Springfield, Ill. (UPI) – Animal rights activists Monday called for the resignation of Illinois Department of Conservation Director Brent Manning and his spokesperson, charging the department deliberately thwarted local efforts to stop an illegal LaSalle County pigeon shoot last month.
"What should have been another local animal abuser story became another DOC scandal, which this time approaches obstruction of justice, "said Steve Hindi, spokesman for the Chicago Animal Rights Coalition.
Members of the coalition claimed a local conservation officer told county law enforcers that the privately run pigeon shoots were legal, despite a recent written opinion by Attorney General Roland Burris to the contrary.
Hindi said his group tipped Seneca police to the pigeon shoot. Police called La Salle Conservation Officer Mark Walczynski, who said the hunt was licensed. Hindi said he then contacted Knowles, who told him the department considers pigeon shoots to be legal.
Knowles denied Hindi's charges, saying the agency no longer regulates pigeon shoots.
"I said it hadn't been challenged in court. The attorney general sent an informal writing to the Will County State's Attorney in this regard. He believes they are illegal but again, that, as anything else has to go through the court system," Knowles said.
Hindi said DOC's actions in the Seneca case amount to "incomprehensible arrogance," turning a blind eye to hunters who use animals as target practice. In pigeon shoots, hunters compete for cash and prizes by shooting pigeons as they are catapulted out of boxes. One such event in Canton last year killed more than 10,000 birds over a four-day period, Hindi said.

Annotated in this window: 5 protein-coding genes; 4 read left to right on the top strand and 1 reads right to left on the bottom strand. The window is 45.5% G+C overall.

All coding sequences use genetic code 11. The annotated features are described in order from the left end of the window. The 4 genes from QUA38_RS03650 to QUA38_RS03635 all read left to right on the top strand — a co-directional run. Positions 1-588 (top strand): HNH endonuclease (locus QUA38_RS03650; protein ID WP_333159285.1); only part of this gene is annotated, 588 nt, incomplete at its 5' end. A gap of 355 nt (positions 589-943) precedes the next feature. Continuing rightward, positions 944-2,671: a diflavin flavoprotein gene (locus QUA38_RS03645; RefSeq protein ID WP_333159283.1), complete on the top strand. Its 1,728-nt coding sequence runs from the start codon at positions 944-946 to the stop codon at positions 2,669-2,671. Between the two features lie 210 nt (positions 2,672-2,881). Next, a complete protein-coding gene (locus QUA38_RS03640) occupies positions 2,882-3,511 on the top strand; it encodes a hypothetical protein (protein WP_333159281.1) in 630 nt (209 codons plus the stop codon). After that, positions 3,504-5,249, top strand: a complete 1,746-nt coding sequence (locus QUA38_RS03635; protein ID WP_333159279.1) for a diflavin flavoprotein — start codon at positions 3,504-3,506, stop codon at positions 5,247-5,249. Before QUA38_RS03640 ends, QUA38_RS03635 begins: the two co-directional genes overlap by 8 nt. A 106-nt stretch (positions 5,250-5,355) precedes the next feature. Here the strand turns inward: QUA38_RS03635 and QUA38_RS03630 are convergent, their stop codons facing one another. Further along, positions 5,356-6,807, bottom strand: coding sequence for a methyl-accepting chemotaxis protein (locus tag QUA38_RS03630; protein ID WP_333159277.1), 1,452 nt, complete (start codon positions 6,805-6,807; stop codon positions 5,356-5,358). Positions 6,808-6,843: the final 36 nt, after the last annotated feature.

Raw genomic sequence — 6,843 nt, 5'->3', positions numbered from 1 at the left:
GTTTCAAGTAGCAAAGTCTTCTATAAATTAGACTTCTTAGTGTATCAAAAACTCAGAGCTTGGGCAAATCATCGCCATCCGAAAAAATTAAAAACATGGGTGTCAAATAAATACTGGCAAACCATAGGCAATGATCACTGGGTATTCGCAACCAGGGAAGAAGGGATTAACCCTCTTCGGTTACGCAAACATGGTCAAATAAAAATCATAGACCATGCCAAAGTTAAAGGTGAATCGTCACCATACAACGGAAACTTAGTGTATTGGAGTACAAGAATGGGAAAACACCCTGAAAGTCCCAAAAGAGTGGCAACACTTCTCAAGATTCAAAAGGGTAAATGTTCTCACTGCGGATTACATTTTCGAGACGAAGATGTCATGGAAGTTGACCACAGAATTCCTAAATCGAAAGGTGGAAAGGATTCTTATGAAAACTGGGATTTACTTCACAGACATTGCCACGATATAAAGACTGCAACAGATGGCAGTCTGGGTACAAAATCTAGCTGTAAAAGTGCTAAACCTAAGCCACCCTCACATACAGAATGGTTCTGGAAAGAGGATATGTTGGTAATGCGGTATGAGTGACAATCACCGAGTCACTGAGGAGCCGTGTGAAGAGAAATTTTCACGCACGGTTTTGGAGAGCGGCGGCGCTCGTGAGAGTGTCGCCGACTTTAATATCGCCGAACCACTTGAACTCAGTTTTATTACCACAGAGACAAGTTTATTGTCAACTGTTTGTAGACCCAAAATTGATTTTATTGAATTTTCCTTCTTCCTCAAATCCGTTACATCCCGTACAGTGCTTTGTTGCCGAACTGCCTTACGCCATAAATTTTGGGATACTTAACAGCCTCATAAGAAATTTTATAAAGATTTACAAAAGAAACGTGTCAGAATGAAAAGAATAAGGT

He said children as young as seven are employed to kill wounded birds by twisting their necks or stomping them. A shoot in Hegins, Pa. last year also served as a recruiting drive for the Ku Klux Klan, he said.
DOC issued permits for pigeon shoots until legislators revoked those regulations last year, placing the sport under the venue of the state's Humane Care for Animals Act.
In a September opinion requested by the Will County State's Attorney, Burris said the revocation now makes pigeon shoots illegal under the act.
That law prohibits raising or capturing animals for the purpose of killing them for sport. The question now being debated, Hindi said, is whether the law applies to pigeons.
Knowles said no court has ruled on the matter, but Hindi said the law clearly covers all animals.
"This is the way your write laws, to cover everything. We have a law that says you can't murder people – it doesn't have to say you can't murder men, you can't murder children."
"It covers the whole shot, you can't murder people. A pigeon has all the protection with regards to this type of exhibition as does a cat or a dog," he contended.
Hindi said his group will ask Burris to prosecute the organizers of the LaSalle county shoot and demand that local officials start enforcing the law.
Burris spokesman Ernie Slottag said it is up to the La Salle County State's Attorney to decide whether to prosecute the case. He said the law—and Burris's interpretation of it—should stand until a court rules otherwise.
Knowles said Hindi should appeal to local officials and the state Department of Agriculture, which oversees the Humane Act. She called Hindi's charges an attempt to stir up publicity for his cause.
"I think Mr. Hindi is very interested in his topic. He would like to see pigeon shoots end, and I think that he's doing what he can to get media attention for that," Knowles said.
"I don't think that his suggestion (for resignations) is serious. We're certainly not going to take it seriously," she said.
DOC Director Manning was not available for comment Monday, Knowles said.